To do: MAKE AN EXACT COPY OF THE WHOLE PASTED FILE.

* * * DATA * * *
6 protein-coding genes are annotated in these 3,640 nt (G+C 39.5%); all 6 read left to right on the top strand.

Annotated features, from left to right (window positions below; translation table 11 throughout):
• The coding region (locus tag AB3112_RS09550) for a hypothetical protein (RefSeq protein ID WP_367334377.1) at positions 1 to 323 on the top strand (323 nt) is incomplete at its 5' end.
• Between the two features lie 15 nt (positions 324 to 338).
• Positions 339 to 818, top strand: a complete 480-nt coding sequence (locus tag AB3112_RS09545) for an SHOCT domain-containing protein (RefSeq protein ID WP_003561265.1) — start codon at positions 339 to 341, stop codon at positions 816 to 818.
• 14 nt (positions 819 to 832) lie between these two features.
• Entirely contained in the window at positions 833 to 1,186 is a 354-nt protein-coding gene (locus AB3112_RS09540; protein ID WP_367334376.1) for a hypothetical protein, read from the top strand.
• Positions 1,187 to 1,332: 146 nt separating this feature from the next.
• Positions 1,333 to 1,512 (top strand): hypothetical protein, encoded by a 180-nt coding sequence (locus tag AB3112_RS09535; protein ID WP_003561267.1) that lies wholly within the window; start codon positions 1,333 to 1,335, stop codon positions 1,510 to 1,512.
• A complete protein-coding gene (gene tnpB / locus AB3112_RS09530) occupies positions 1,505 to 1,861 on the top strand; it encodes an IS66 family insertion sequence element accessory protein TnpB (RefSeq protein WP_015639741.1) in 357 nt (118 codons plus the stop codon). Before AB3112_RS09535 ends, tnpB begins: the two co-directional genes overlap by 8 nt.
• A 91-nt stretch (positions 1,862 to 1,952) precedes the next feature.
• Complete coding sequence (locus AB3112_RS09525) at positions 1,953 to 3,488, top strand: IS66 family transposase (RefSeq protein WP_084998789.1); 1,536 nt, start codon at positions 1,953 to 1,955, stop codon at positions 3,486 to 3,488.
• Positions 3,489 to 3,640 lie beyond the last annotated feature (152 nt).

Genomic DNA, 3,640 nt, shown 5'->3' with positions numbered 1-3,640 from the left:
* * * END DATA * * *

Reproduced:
6 protein-coding genes are annotated in these 3,640 nt (G+C 39.5%); all 6 read left to right on the top strand.

Annotated features, from left to right (window positions below; translation table 11 throughout):
• The coding region (locus tag AB3112_RS09550) for a hypothetical protein (RefSeq protein ID WP_367334377.1) at positions 1 to 323 on the top strand (323 nt) is incomplete at its 5' end.
• Between the two features lie 15 nt (positions 324 to 338).
• Positions 339 to 818, top strand: a complete 480-nt coding sequence (locus tag AB3112_RS09545) for an SHOCT domain-containing protein (RefSeq protein ID WP_003561265.1) — start codon at positions 339 to 341, stop codon at positions 816 to 818.
• 14 nt (positions 819 to 832) lie between these two features.
• Entirely contained in the window at positions 833 to 1,186 is a 354-nt protein-coding gene (locus AB3112_RS09540; protein ID WP_367334376.1) for a hypothetical protein, read from the top strand.
• Positions 1,187 to 1,332: 146 nt separating this feature from the next.
• Positions 1,333 to 1,512 (top strand): hypothetical protein, encoded by a 180-nt coding sequence (locus tag AB3112_RS09535; protein ID WP_003561267.1) that lies wholly within the window; start codon positions 1,333 to 1,335, stop codon positions 1,510 to 1,512.
• A complete protein-coding gene (gene tnpB / locus AB3112_RS09530) occupies positions 1,505 to 1,861 on the top strand; it encodes an IS66 family insertion sequence element accessory protein TnpB (RefSeq protein WP_015639741.1) in 357 nt (118 codons plus the stop codon). Before AB3112_RS09535 ends, tnpB begins: the two co-directional genes overlap by 8 nt.
• A 91-nt stretch (positions 1,862 to 1,952) precedes the next feature.
• Complete coding sequence (locus AB3112_RS09525) at positions 1,953 to 3,488, top strand: IS66 family transposase (RefSeq protein WP_084998789.1); 1,536 nt, start codon at positions 1,953 to 1,955, stop codon at positions 3,486 to 3,488.
• Positions 3,489 to 3,640 lie beyond the last annotated feature (152 nt).

Genomic DNA, 3,640 nt, shown 5'->3' with positions numbered 1-3,640 from the left: